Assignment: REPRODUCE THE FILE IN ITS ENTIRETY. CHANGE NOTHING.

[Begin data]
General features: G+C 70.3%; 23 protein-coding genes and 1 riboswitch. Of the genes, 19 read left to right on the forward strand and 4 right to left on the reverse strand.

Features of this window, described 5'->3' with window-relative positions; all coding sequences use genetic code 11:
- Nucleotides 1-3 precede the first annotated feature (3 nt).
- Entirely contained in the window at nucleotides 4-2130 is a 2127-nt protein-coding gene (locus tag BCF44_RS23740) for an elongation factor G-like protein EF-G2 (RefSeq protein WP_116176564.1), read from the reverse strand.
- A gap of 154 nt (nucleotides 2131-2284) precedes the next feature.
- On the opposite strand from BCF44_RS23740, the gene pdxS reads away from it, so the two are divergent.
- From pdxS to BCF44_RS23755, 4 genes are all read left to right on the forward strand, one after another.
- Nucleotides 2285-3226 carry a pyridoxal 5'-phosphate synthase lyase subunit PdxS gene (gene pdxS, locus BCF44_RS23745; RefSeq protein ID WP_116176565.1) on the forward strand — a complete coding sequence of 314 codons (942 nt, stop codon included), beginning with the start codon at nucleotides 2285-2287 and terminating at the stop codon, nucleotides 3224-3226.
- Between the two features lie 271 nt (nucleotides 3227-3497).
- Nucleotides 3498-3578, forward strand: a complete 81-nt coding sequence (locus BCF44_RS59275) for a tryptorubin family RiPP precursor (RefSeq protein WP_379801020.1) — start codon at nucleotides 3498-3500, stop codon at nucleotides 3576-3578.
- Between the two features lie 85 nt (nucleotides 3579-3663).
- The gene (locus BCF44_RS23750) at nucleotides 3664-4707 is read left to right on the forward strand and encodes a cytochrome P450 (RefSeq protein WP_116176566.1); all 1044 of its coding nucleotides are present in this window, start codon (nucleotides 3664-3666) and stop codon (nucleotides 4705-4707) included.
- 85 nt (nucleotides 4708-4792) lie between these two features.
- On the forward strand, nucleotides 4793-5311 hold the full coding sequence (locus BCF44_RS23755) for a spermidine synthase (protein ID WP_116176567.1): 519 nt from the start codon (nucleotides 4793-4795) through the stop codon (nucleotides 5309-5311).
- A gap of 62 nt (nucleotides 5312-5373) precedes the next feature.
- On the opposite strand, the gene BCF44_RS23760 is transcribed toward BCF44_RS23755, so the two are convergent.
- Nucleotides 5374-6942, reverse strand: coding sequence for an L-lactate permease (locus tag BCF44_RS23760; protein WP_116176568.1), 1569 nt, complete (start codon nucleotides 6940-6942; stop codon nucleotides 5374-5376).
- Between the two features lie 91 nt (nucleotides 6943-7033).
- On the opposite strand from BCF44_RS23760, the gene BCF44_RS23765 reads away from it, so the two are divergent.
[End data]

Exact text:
General features: G+C 70.3%; 23 protein-coding genes and 1 riboswitch. Of the genes, 19 read left to right on the forward strand and 4 right to left on the reverse strand.

Features of this window, described 5'->3' with window-relative positions; all coding sequences use genetic code 11:
- Nucleotides 1-3 precede the first annotated feature (3 nt).
- Entirely contained in the window at nucleotides 4-2130 is a 2127-nt protein-coding gene (locus tag BCF44_RS23740) for an elongation factor G-like protein EF-G2 (RefSeq protein WP_116176564.1), read from the reverse strand.
- A gap of 154 nt (nucleotides 2131-2284) precedes the next feature.
- On the opposite strand from BCF44_RS23740, the gene pdxS reads away from it, so the two are divergent.
- From pdxS to BCF44_RS23755, 4 genes are all read left to right on the forward strand, one after another.
- Nucleotides 2285-3226 carry a pyridoxal 5'-phosphate synthase lyase subunit PdxS gene (gene pdxS, locus BCF44_RS23745; RefSeq protein ID WP_116176565.1) on the forward strand — a complete coding sequence of 314 codons (942 nt, stop codon included), beginning with the start codon at nucleotides 2285-2287 and terminating at the stop codon, nucleotides 3224-3226.
- Between the two features lie 271 nt (nucleotides 3227-3497).
- Nucleotides 3498-3578, forward strand: a complete 81-nt coding sequence (locus BCF44_RS59275) for a tryptorubin family RiPP precursor (RefSeq protein WP_379801020.1) — start codon at nucleotides 3498-3500, stop codon at nucleotides 3576-3578.
- Between the two features lie 85 nt (nucleotides 3579-3663).
- The gene (locus BCF44_RS23750) at nucleotides 3664-4707 is read left to right on the forward strand and encodes a cytochrome P450 (RefSeq protein WP_116176566.1); all 1044 of its coding nucleotides are present in this window, start codon (nucleotides 3664-3666) and stop codon (nucleotides 4705-4707) included.
- 85 nt (nucleotides 4708-4792) lie between these two features.
- On the forward strand, nucleotides 4793-5311 hold the full coding sequence (locus BCF44_RS23755) for a spermidine synthase (protein ID WP_116176567.1): 519 nt from the start codon (nucleotides 4793-4795) through the stop codon (nucleotides 5309-5311).
- A gap of 62 nt (nucleotides 5312-5373) precedes the next feature.
- On the opposite strand, the gene BCF44_RS23760 is transcribed toward BCF44_RS23755, so the two are convergent.
- Nucleotides 5374-6942, reverse strand: coding sequence for an L-lactate permease (locus tag BCF44_RS23760; protein WP_116176568.1), 1569 nt, complete (start codon nucleotides 6940-6942; stop codon nucleotides 5374-5376).
- Between the two features lie 91 nt (nucleotides 6943-7033).
- On the opposite strand from BCF44_RS23760, the gene BCF44_RS23765 reads away from it, so the two are divergent.